« Last Edit: March 06, 2010, 09:22:34 PM by Pete-zza »

Offline pizzard

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Re: A real deep dish video
« Reply #115 on: March 06, 2010, 11:25:40 PM »
For the all-purpose recipe I used the following formula:

1.8 cups of flour (I don't have a gram weight scale.) This was based on the amount of carbohydrate calories in the Lou to Go product.
2 ounces corn oil
.25 ounces olive oil (1/2 tablespoon)
5 ounces of water
1/2 tsp. of yeast

This made a really nice pliable dough, which I let rise for 24 hours (room temp).  This brings up another thought...many pizzerias say they make their dough fresh daily, which may, or may not mean they use the dough the same day.  It is possible they let it ferment/proof over a day, or two to establish flavor.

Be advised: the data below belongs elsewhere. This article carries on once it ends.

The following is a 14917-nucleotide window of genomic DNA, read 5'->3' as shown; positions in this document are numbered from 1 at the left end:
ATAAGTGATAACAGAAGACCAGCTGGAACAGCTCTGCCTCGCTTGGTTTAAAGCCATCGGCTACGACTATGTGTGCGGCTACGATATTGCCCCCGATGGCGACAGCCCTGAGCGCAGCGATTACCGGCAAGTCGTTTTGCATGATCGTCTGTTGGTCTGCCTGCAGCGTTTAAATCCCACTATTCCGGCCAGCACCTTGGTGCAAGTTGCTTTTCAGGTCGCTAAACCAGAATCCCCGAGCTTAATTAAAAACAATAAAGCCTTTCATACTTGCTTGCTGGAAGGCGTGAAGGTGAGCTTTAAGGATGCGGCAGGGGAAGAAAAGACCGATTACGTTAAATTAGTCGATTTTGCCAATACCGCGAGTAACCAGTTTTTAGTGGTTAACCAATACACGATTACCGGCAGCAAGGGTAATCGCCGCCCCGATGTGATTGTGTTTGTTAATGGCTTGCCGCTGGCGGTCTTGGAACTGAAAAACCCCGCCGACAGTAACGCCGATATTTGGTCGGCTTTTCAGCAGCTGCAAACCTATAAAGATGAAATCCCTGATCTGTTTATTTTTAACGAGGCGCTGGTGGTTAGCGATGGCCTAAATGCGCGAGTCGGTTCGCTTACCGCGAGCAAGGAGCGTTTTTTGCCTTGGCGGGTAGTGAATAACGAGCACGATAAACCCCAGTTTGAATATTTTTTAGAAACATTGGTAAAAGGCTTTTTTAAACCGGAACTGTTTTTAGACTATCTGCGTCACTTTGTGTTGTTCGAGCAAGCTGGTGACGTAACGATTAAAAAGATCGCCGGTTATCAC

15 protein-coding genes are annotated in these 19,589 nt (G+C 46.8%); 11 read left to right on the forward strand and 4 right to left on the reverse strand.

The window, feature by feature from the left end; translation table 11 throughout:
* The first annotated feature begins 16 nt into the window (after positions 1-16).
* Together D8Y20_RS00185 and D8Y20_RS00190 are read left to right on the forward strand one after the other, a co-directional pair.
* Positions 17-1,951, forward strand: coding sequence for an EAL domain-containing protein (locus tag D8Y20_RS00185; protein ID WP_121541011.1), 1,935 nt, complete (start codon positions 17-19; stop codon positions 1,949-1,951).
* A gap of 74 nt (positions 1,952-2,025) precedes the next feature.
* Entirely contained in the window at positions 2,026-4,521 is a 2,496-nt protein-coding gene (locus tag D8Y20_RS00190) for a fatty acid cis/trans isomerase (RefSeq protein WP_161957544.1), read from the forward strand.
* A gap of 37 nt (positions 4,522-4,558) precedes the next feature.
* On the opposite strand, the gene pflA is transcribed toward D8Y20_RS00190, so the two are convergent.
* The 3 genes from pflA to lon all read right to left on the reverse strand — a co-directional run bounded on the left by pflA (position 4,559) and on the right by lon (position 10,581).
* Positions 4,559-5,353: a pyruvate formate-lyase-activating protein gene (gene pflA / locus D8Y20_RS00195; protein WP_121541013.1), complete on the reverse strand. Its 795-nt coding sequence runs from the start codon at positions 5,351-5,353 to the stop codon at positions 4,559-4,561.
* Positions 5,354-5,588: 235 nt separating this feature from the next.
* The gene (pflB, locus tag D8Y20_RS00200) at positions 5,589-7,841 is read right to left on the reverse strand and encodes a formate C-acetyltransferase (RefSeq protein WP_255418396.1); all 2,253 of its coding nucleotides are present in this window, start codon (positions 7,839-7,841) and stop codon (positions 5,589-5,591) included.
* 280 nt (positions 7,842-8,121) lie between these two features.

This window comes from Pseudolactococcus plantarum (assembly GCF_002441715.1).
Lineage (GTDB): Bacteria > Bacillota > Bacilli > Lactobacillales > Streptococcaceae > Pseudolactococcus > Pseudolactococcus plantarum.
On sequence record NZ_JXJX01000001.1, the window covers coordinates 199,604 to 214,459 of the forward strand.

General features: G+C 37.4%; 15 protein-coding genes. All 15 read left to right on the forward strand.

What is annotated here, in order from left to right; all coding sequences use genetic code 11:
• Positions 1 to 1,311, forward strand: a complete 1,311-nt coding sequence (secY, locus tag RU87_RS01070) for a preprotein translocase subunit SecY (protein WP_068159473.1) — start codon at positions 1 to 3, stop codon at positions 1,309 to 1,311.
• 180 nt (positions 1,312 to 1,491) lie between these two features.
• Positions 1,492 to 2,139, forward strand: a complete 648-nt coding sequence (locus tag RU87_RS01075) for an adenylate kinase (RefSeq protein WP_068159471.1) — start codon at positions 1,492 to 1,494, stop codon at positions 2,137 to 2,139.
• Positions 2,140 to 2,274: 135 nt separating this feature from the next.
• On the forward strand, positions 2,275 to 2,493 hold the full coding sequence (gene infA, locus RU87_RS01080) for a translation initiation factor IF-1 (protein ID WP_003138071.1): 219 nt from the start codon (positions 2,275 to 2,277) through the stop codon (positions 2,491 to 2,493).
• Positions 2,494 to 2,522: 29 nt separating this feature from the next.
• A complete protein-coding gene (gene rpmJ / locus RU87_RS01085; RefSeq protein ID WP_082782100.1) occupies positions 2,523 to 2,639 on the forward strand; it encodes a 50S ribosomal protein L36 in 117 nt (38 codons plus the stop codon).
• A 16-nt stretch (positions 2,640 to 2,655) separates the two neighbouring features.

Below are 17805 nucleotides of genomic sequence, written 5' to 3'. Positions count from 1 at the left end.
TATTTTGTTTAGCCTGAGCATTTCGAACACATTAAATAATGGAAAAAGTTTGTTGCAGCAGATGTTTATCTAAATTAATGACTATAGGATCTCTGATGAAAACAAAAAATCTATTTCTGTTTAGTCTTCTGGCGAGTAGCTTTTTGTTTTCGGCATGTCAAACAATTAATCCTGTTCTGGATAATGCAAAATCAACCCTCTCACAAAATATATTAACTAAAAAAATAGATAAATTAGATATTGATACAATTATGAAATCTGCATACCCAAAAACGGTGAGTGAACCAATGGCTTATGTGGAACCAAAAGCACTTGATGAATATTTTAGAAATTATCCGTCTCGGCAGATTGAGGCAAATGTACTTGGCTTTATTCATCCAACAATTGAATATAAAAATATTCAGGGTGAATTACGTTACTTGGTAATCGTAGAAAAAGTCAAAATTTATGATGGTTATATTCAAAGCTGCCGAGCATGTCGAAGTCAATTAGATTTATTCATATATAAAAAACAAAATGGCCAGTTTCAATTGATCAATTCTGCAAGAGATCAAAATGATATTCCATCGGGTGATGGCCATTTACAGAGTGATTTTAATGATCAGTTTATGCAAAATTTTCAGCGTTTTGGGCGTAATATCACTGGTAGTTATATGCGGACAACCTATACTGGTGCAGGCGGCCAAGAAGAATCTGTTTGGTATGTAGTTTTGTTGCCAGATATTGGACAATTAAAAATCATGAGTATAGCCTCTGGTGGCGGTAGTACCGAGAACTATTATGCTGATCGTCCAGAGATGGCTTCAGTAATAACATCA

I did not use salt, or sugar, and neither were missed.  I cooked both in non-stick cake pans, which is something I don't usually do, but wanted to do a side by side comparison using the same cookware.  They were cooked side by side in the oven also.

One last point I would like to bring up again about the corn oil, and the olive oil.  A Lous to Go pizza does not list olive oil in the crust for their sausage pizza, but they do list olive oil for their cheese pizza.  Go figure.  :-\


I'll give photos another shot...

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Re: A real deep dish video
« Reply #116 on: March 07, 2010, 12:18:57 PM »
From what I have read on this thread and the various Malnati websites and from what I have seen in the various videos on this topic, there appear to be several examples of either sloppiness or discrepancies. Here are some that I have noted.